To determine whether a defendant understands the significance and consequences of a request for self-representation, the superior courts have devised standard waiver forms, prepared from suggestions set forth in People v. Lopez (1977) 71 Cal.App.3d 568, 572 to 574. (See People v. Silfa (2001) 88 Cal.App.4th 1311, 1321.)
In San Diego Superior Court, the form is entitled "Acknowledgement Concerning Right of Self-Representation," and gives the defendant various advisements that are to be acknowledged with initials and a signature. The form sets forth the charges and the maximum punishment that can be imposed upon conviction of the offense(s) and includes the following acknowledgements:
· No special treatment will be given to the defendant representing himself;
· All substantive and procedural rules of law must be followed;
· The defendant has a right to an attorney;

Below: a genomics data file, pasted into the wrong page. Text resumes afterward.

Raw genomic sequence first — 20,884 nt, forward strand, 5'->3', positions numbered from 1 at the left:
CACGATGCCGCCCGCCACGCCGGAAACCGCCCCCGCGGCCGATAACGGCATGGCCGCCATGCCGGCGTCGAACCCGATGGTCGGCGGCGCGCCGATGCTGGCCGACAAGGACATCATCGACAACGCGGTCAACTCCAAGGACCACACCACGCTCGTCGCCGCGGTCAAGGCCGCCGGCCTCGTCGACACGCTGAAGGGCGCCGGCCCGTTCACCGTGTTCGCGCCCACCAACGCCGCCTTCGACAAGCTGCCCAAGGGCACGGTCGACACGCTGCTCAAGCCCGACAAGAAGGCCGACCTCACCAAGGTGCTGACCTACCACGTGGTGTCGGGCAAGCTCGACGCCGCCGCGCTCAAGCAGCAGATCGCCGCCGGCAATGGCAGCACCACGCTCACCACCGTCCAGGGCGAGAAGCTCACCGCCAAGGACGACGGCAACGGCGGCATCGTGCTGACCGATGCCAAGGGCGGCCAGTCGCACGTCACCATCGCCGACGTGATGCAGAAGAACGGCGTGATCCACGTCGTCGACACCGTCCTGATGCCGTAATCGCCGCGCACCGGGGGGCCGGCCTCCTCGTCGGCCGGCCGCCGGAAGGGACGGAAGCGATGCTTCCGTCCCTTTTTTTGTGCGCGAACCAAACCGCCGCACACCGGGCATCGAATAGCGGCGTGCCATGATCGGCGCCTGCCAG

· The prosecution will be represented by an experienced and skilled attorney;
· The defendant representing himself will not have greater library privileges or extra time to prepare for motions or for trial;
· A special investigator for the defendant will not be provided unless the defendant can demonstrate a need for one;
· The defendant has the right to testify at trial but need not testify;
· Any disruptive behavior by the defendant will result in termination of the right to self-representation;
· The defendant cannot claim incompetency of representation in an appeal of the case; and
· The court advised the defendant that self-representation is almost always unwise.
On August 28, 2007, we granted the Attorney General's unopposed motion to take judicial notice of the "Acknowledgement Concerning Right of Self-Representation." (Evid. Code, §§ 452, subd. (d), 459, subd. (a).)
II. Legality of Search of Cole's Vehicle